Foundation leads youth anglers to No. 1 fishing lodge, hottest watering hole in Louisiana
Twenty-six kids had the opportunity to fish in Buras last Monday, with six experienced anglers - Johnny Polk, Roland "Goat" Champagne, Danny Ledet, Willie Smith. Tim Jones and Danny Ledet - all of whom raised money for the excursion.
"The kids didn’t pay for anything,” said Polk. “We provided everything they needed and in return we had the pleasure of watching them smile as they caught fish.”
In three years the foundation, which is open to kids 5 to 16 years of age, has taken boys and girls fishing in the Louisiana coastal marshes.
Polk and a group of area business associates helped raise money for this year’s event, which helped sponsor juvenile cardiac patients.
The kids boarded a bus, provided by Jay and Teddie Roberts of the Cypress Inn, and was driven to Cajun Adventures in Buras.
On Monday afternoon, all the young fishermen were instructed in scuba diving techniques in the swimming pool. Instructions were given by Darrell Deroche of Harry's Dive Shop. Sandwiches and drinks were provided for the afternoon by Jay DeSoto of Sal’s 90 West restaurant.
The kids were having a blast swimming in the pool while the anticipation of fishing the next morning began to build.
One of the local fishing captains, Ross Montet of Luling, arrived that afternoon and wanted to scout fishing trip for the next morning. My son Hunter and I went with him.
We dropped his 22-foot Skeeter in the Mississippi River and crossed to the east side into Quarantine Bay.
We fished a few of Montet’s favorite points on a low tide. Hunter caught a legal 16-inch puppy drum on a 2-inch chartreuse sparkle beetle to start things off.
When Montet noticed the birds hitting the water in the distance, he quickly turned the boat towards them. We then cranked up the 250-horsepower Yamaha and headed toward the Iron Banks.
Staying up-wind and killing the motor, we drifted toward the birds’ feeding frenzy.
Hunter threw his white and yellow shad rig, I threw the 2-inch chartreuse and avocado in tandem rig, and Montet threw a single 3-inch avocado and red sparkle beetle.
Immediately, we were reeling in the fish and Montet lowered the power pole.
"By lowering the power pole from the back, the front of the boat will cause the wave action to calm down and water will eddy, holding the bait close to the boat,” he said. “If the bait stays, the fish will stay."
And just like he said, the bait remained in its resting spot and we caught fish for the next hour and a half, until a thunderstorm chased us back to dry land.
We returned to the lodge with 20 speckle trout and 50 white trout. Most of our fish measured 14 to 16 inches in length.
After eating hot dogs and hamburgers for supper, all the kids were brought into the main lodge and were greeted by Jim Bob Allgood of “Redneck Adventures Television Show,” Ryan Lambert of Cajun Fishing Adventures, and Johnny Polk and his staff of Take Me Fishing foundations.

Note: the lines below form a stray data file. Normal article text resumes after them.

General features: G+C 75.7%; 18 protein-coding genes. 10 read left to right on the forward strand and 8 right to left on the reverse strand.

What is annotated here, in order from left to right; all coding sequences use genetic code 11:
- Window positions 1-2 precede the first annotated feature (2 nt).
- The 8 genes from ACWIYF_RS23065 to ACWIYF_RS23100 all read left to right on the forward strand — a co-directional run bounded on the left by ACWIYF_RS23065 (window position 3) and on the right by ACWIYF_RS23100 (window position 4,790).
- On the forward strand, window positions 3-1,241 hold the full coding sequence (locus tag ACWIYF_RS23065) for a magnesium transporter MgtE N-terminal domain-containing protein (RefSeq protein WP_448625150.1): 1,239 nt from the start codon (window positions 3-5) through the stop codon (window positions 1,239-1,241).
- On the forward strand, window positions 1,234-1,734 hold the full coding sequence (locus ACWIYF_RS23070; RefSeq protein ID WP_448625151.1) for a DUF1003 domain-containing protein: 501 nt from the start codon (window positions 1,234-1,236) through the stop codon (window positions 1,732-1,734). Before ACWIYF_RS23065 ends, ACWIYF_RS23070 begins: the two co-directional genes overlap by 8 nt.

The purpose of the trip was to go fishing, but there was also a fishing tournament for the group.
The largest redfish and speckle trout won a trophy for each division.
Each kid was presented with a rod-n-reel, a duffel bag filled with snacks and Louisiana Fish Fry products, a T-shirt, a night stay at the lodge with food, and a promise to go fishing the next morning with a professional guide.
From the look on each kids face, Christmas in July had just passed. The activities of swimming, playing in the swimming pool, watching TV, and playing cards, settled the kids down by 10 p.m.
The next morning, the guides had lined-up the 14 boats and trailers outside the lodge. The sun was just starting to peak over the horizon in an orange glow.
At this point, the kids were instructed to group up with a guide. After loading up, each truck pulled out with their cargo of young fishermen in the early morning light.
We launched again in the Mississippi River and headed east into the Quarantine Bay area.
I agreed to help film and carry a camera for Gary Rispone, of Paradise Louisiana. I rode from boat to boat with Jim Bob Allgood of “Redneck Adventures,” Ryan Lambert of Cajun Adventures, and Willie Smith, staff member with the foundation.
With a guide’s supervision, the kids fished locations familiar to fishermen who frequent the area - Alligator Point, Raccoon Point, California Point, the Washout, the Battledore Reef, the Iron Banks, Spanish Point, Pelican Point and Rig No. 4.
Each boat was putting plenty of fish in the ice chest and the kids were having a blast.
Baits used were live shrimp and croakers, avocado and red, and purple and white glow, smokey and chartreuse sparkle beetles with a cork and some without a cork.
With the temperatures in the high 80s and sun beating down, everyone concluded their fish trip at 11 a.m.
Back at the lodge, the largest redfish and speckle trout was weighed in by Polk and “Goat.”
When the last boat arrived, the winners in their divisions were jumping with joy.
After all the fish was cleaned and the kids had eaten their fill of hotdogs, the award ceremony took place.
Daniel Gibson and my sone who was a sponsor, won the speckle trout division.
Peyton Fabre - a leukemia survivor at age 8 - and sponsor Ryan Fabre won the redfish division.
Fabre said it best when he said, “This was better than going to Disney World!"
Polk and his staff would like to thank all the contributors for making the fishing trip possible.
Anyone wishing to help in the future, contact Johnny Polk at 504-416-0836.Bass tournament
“Fishing for the Frankie” bass tournament will take place Aug. 8 at Pier 90.
Launch time is 4:30 p.m. to 5:30 a.m. Weigh-in will be at noon. The registration cost is $100 per 2-man team. The event will benefit Frankie Champagne, Jr., who is battling lung cancer.
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